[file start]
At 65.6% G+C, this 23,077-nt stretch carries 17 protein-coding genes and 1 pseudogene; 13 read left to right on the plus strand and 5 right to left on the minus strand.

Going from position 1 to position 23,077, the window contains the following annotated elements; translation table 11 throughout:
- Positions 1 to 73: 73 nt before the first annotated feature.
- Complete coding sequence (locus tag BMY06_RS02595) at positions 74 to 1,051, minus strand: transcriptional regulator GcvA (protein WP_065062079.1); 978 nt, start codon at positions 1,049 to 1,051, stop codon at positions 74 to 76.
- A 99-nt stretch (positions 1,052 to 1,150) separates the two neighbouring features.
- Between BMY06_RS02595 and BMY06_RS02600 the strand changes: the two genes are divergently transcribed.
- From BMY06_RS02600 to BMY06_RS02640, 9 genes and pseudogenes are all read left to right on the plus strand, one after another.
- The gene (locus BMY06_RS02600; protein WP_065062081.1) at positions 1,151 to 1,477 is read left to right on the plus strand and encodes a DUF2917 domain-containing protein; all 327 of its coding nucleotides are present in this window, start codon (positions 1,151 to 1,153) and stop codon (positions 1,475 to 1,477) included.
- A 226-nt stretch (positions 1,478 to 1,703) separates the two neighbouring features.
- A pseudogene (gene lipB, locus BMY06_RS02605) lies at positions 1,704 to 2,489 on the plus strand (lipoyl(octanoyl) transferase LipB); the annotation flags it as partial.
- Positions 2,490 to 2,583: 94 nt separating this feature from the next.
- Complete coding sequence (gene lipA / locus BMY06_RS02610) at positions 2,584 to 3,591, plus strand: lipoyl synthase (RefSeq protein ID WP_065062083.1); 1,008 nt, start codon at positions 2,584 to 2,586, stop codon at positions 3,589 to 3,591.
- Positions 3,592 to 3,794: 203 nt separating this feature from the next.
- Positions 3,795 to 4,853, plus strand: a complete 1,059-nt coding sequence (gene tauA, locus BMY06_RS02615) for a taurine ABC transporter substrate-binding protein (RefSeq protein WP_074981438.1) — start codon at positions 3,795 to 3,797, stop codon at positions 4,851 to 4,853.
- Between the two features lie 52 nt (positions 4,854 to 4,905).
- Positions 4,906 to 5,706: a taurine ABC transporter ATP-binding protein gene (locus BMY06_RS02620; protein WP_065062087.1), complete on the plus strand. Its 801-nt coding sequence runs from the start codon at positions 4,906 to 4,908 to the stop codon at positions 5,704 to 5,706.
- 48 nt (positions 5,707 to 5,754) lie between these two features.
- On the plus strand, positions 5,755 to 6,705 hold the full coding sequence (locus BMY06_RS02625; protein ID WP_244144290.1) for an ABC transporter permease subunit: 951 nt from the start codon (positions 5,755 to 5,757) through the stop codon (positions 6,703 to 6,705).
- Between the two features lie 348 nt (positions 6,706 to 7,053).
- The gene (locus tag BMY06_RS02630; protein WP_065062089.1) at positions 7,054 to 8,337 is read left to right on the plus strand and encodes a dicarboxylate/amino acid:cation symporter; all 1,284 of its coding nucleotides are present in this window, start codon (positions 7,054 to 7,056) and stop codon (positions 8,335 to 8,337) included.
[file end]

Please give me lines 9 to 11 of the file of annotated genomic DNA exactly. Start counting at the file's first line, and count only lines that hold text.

- A 226-nt stretch (positions 1,478 to 1,703) separates the two neighbouring features.
- A pseudogene (gene lipB, locus BMY06_RS02605) lies at positions 1,704 to 2,489 on the plus strand (lipoyl(octanoyl) transferase LipB); the annotation flags it as partial.
- Positions 2,490 to 2,583: 94 nt separating this feature from the next.